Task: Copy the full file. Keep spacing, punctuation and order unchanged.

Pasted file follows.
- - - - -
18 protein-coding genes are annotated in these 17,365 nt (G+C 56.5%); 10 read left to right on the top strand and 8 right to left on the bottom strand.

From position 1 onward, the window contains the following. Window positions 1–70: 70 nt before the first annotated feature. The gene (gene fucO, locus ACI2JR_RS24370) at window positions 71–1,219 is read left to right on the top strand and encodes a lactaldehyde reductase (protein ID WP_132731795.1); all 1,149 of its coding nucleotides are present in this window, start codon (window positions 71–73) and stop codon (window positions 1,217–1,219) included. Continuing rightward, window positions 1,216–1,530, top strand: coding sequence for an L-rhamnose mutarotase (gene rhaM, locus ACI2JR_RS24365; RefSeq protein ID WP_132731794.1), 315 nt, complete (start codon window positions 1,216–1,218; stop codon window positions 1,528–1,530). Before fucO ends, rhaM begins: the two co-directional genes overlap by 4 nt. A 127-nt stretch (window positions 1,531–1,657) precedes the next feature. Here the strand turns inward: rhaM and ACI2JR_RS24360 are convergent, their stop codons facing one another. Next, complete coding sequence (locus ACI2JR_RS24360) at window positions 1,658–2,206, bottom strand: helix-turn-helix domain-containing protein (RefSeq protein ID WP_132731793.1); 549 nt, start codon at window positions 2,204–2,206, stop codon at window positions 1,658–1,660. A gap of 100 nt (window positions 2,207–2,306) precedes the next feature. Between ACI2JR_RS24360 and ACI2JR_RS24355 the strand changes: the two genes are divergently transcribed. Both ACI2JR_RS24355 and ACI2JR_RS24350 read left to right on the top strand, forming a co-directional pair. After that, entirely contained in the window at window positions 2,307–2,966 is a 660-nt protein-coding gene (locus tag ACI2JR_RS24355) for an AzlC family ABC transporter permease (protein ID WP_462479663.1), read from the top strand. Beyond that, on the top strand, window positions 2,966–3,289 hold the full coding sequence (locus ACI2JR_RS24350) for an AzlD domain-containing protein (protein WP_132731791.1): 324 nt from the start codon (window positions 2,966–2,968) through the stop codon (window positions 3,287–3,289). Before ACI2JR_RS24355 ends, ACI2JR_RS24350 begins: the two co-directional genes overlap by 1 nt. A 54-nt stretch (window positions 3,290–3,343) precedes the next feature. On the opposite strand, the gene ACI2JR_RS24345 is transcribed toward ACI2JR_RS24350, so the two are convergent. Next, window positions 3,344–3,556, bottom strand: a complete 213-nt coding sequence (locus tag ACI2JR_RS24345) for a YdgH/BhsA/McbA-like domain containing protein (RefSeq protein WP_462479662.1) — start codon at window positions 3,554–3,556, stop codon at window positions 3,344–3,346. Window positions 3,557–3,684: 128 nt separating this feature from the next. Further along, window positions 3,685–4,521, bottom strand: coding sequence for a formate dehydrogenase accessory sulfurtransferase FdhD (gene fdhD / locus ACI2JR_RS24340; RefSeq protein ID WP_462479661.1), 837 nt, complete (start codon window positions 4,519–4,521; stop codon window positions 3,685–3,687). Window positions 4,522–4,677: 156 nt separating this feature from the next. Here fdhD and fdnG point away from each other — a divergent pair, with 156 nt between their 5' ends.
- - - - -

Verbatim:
18 protein-coding genes are annotated in these 17,365 nt (G+C 56.5%); 10 read left to right on the top strand and 8 right to left on the bottom strand.

From position 1 onward, the window contains the following. Window positions 1–70: 70 nt before the first annotated feature. The gene (gene fucO, locus ACI2JR_RS24370) at window positions 71–1,219 is read left to right on the top strand and encodes a lactaldehyde reductase (protein ID WP_132731795.1); all 1,149 of its coding nucleotides are present in this window, start codon (window positions 71–73) and stop codon (window positions 1,217–1,219) included. Continuing rightward, window positions 1,216–1,530, top strand: coding sequence for an L-rhamnose mutarotase (gene rhaM, locus ACI2JR_RS24365; RefSeq protein ID WP_132731794.1), 315 nt, complete (start codon window positions 1,216–1,218; stop codon window positions 1,528–1,530). Before fucO ends, rhaM begins: the two co-directional genes overlap by 4 nt. A 127-nt stretch (window positions 1,531–1,657) precedes the next feature. Here the strand turns inward: rhaM and ACI2JR_RS24360 are convergent, their stop codons facing one another. Next, complete coding sequence (locus ACI2JR_RS24360) at window positions 1,658–2,206, bottom strand: helix-turn-helix domain-containing protein (RefSeq protein ID WP_132731793.1); 549 nt, start codon at window positions 2,204–2,206, stop codon at window positions 1,658–1,660. A gap of 100 nt (window positions 2,207–2,306) precedes the next feature. Between ACI2JR_RS24360 and ACI2JR_RS24355 the strand changes: the two genes are divergently transcribed. Both ACI2JR_RS24355 and ACI2JR_RS24350 read left to right on the top strand, forming a co-directional pair. After that, entirely contained in the window at window positions 2,307–2,966 is a 660-nt protein-coding gene (locus tag ACI2JR_RS24355) for an AzlC family ABC transporter permease (protein ID WP_462479663.1), read from the top strand. Beyond that, on the top strand, window positions 2,966–3,289 hold the full coding sequence (locus ACI2JR_RS24350) for an AzlD domain-containing protein (protein WP_132731791.1): 324 nt from the start codon (window positions 2,966–2,968) through the stop codon (window positions 3,287–3,289). Before ACI2JR_RS24355 ends, ACI2JR_RS24350 begins: the two co-directional genes overlap by 1 nt. A 54-nt stretch (window positions 3,290–3,343) precedes the next feature. On the opposite strand, the gene ACI2JR_RS24345 is transcribed toward ACI2JR_RS24350, so the two are convergent. Next, window positions 3,344–3,556, bottom strand: a complete 213-nt coding sequence (locus tag ACI2JR_RS24345) for a YdgH/BhsA/McbA-like domain containing protein (RefSeq protein WP_462479662.1) — start codon at window positions 3,554–3,556, stop codon at window positions 3,344–3,346. Window positions 3,557–3,684: 128 nt separating this feature from the next. Further along, window positions 3,685–4,521, bottom strand: coding sequence for a formate dehydrogenase accessory sulfurtransferase FdhD (gene fdhD / locus ACI2JR_RS24340; RefSeq protein ID WP_462479661.1), 837 nt, complete (start codon window positions 4,519–4,521; stop codon window positions 3,685–3,687). Window positions 4,522–4,677: 156 nt separating this feature from the next. Here fdhD and fdnG point away from each other — a divergent pair, with 156 nt between their 5' ends.